Posted at AP on 5 Apr 19.
In the last post on Magnetic Declination, the impact it has on azimuth/bearing accuracy was described. In this post, we’re going to look at the ‘how and why’ of converting grid (or map) azimuths/bearings to magnetic azimuths/bearings and vice versa.
First, a word about grid maps. They’re not essential for ‘shooting’ an azimuth or bearing (from here on out referred to as either a Grid Azimuth (GAZ) or Magnetic Azimuth (MAZ)), but they are essential to plotting (determining & marking) positions on a map to within various levels of accuracy (meaning actual distance from the object or location being plotted). That’ll be covered in one of the next posts on this subject.
For your convenience, you can use a ‘UTM’ ‘Universal Transverse Mercator’ AKA USGS 7.5 minute map. They’ll either have ‘tick’ marks on them that you can use to provide your own grid (as I have done and commenters have suggested (Tip: Use very thin map marking pens and don’t use red ink – red disappears when using a red light) or complete grid lines. They’re ok to use; they’re typically in 1:24,000 scale, and you need to ensure your map tools correspond in scale. More on that in the future. Personally, I prefer and recommend maps that use the MGRS (Military Grid Reference System) which is similar to the UTM, but scaled in 1:25,000 & 1:50,000, which is what I learned land navigation with during active duty. It’s a familiarity thing for me. YMMV. In either case, the listed Declination, or ‘GM Angle’ on the map (which may or may not be correct due to Magnetic North Pole movement) is for the center of the map, and depending on the what’s under or on top of the surface, the Declination degree may be distorted during your trip. So, it’s good to check the on line or other sources for up to the date declination numbers.
The simplest way available to man right now is to get a compass that has an declination adjustable feature, such as the Sunnto MC-3 as pictured below. Basically, once you determine what your Magnetic Declination is, you simply use the provided tool, adjust the declination reading to correspond with that number (either East or West) and use your compass on the map as well as when shooting your azimuth. No mathematical equation is necessary because the compass itself has the declination already accounted for by your adjustment. In the compass image below, you can see the declination window at 6 o’clock on the compass, or specifically, at Zero degrees. It’s the little black pincer looking thing. Underneath the compass is a small standard screw slot that an accompanying tool will adjust to whatever your declination is, East or West. Once the degree is in the center of the indicator, you’re set. None of your azimuths need conversion until such time as you use a different compass – one that can’t be adjusted similarly.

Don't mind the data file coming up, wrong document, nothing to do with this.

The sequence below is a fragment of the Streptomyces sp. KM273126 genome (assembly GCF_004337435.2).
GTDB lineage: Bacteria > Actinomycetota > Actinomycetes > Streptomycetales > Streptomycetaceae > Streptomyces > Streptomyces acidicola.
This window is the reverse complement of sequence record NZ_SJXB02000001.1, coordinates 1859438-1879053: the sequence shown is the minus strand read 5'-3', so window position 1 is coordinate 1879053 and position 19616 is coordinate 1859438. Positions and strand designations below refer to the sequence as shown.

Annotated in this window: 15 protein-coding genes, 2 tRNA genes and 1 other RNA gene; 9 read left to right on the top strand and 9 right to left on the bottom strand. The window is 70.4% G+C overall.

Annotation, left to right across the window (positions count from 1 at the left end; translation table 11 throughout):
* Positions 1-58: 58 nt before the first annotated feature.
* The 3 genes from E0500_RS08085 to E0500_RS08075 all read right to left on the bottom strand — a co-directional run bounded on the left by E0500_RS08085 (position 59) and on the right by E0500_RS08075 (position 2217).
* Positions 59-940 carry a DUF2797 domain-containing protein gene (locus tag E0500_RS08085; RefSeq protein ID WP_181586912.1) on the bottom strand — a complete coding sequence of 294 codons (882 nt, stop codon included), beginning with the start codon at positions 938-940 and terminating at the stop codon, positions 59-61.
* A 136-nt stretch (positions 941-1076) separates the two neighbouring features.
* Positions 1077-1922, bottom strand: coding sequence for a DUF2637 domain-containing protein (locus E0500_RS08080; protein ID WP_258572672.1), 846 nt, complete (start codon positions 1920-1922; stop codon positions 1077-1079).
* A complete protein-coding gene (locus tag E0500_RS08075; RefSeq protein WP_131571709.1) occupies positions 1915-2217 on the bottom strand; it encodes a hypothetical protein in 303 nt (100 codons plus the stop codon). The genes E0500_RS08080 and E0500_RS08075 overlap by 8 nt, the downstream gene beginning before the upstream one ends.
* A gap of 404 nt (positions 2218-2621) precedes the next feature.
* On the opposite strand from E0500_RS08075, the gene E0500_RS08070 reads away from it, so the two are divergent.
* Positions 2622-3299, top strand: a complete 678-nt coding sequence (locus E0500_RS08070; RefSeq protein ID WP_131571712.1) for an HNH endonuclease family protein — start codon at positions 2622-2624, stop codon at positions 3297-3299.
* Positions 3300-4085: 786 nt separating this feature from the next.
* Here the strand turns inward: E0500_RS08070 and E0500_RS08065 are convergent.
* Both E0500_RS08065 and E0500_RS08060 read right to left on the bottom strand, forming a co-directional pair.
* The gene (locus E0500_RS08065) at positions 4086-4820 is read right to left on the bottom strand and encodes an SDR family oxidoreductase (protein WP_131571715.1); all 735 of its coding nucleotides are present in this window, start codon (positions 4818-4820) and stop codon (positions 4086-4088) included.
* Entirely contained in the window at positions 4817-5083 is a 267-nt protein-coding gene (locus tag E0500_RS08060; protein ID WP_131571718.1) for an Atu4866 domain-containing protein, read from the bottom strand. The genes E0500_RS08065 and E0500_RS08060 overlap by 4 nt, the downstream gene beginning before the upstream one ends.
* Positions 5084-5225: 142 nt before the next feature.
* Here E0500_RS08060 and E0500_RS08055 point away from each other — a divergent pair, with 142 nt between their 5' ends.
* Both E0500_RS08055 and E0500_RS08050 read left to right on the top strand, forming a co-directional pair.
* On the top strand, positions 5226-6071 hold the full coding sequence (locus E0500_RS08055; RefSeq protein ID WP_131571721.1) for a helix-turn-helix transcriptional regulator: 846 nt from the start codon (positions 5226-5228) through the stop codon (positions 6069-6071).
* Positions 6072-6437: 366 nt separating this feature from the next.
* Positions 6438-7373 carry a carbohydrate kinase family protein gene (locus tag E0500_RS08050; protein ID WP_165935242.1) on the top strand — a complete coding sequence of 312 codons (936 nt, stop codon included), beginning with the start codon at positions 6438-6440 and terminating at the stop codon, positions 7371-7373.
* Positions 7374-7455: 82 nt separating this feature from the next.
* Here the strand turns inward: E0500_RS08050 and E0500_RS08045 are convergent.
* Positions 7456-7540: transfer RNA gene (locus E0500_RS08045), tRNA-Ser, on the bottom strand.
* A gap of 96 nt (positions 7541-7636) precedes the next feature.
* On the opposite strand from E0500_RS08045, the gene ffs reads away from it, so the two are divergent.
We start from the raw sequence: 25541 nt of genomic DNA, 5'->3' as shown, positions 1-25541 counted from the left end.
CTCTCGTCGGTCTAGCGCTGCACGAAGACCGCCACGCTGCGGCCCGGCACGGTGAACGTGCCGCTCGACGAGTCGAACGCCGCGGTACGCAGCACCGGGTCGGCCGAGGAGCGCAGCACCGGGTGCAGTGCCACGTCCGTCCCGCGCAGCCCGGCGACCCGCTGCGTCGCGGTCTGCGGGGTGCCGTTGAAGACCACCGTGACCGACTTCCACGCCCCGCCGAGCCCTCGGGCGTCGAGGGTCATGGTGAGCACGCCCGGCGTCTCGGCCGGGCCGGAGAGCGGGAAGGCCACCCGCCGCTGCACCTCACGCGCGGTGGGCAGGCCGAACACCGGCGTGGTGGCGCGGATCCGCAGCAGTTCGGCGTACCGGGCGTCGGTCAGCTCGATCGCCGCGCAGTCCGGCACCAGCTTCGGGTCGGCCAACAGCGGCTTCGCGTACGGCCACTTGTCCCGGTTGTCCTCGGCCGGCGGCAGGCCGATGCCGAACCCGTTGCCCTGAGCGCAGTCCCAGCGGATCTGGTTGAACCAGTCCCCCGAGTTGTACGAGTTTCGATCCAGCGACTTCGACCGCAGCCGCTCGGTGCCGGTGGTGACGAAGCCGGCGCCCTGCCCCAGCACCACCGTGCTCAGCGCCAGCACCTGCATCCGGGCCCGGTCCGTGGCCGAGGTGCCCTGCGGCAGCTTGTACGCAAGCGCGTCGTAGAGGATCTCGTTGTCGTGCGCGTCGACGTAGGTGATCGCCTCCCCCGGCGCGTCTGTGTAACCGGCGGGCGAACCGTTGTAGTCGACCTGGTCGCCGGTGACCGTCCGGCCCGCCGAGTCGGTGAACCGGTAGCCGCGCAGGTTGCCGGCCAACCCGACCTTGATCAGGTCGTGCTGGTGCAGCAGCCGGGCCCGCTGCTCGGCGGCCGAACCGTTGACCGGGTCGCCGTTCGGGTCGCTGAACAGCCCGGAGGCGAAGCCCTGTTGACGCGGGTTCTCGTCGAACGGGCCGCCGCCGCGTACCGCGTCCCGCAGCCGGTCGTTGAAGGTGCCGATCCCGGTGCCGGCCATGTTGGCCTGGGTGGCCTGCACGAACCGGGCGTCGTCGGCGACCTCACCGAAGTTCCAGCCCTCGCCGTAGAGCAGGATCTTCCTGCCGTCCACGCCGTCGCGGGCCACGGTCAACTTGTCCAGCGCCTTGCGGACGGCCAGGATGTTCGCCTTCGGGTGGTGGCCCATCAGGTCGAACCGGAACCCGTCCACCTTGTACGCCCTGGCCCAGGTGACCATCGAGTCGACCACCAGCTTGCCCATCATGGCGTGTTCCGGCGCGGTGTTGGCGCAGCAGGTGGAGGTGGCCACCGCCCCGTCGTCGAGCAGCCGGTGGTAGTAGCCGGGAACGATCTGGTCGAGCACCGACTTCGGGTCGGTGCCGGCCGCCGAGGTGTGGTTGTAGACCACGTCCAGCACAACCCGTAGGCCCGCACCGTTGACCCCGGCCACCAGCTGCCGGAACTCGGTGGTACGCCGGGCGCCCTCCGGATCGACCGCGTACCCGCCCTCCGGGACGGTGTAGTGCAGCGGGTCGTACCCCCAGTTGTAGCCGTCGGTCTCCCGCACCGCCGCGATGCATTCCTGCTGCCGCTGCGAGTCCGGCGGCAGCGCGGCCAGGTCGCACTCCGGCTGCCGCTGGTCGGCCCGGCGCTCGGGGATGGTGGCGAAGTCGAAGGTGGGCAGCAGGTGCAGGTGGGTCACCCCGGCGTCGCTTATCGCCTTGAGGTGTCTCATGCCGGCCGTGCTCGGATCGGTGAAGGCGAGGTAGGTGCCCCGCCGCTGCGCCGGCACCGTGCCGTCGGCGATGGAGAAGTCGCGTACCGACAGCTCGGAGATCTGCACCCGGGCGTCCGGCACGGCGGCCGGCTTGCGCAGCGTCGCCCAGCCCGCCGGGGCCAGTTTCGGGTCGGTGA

If you’re not using that type of compass, you’ll always have to use the mathematical equation to convert both Grid and Magnetic Azimuths back and forth when navigating.
When you’re figuring out the azimuth to get from your start point to a mid or end point on your course, you really need one of these things to determine your GAZ.
It’s called a ‘protractor’ and using it is pretty simple: Place the center over the point on the map you’re using to determine which azimuth you’re going to travel on, square the protractor to the map’s grid, place a small tick mark in the center of the protractor (they usually have a hole for that purpose), and use some sort of straight edge to line up the center point and the azimuth (use the INNER RING of degrees, not the outer ring), place a tick mark, move the protractor out of the way, and draw a straight line from the origin point to the azimuth line. You should have written down your Grid Azimuth (GAZ).
Now on to GAZ to MAZ conversion.
For now let’s say you’re using a USGI Lensatic or other compass that does not have the Declination Adjustment feature. The graphic below demonstrates for both East & West Declination. You need to know that if your declination is East, it means that Magnetic North is East of your location. Conversely, if it’s West, Magnetic North is West of your location.
If you plot your grid azimuth on a map and it reads (for example), 180 degrees (GAZ), and you know your local declination is 15 degrees East, and you wish to convert your GAZ to a MAZ, simply subtract the Declination of 15 degrees and you’ll have a 165 MAZ, or ‘magnetic’ azimuth that you can use with your compass.
Now, if you want to convert a MAZ to GAZ using the example above (in that you have a MAZ of 180, simply add the 15 degrees declination to the 180, and you have a correct GAZ.
This equation must be memorized if you don’t have a declination adjustable compass in order to stay accurate and end up on or near the coordinate you’re aiming for on the last leg of your navigation. The consequence of not converting or adjusting for declination is not reaching your objective…..or worse, getting hopelessly lost, which might be terminal, depending on your location and the scenario you find yourself in.
And really, that’s all there is to it.
Next time: Plotting Coordinates – Why and How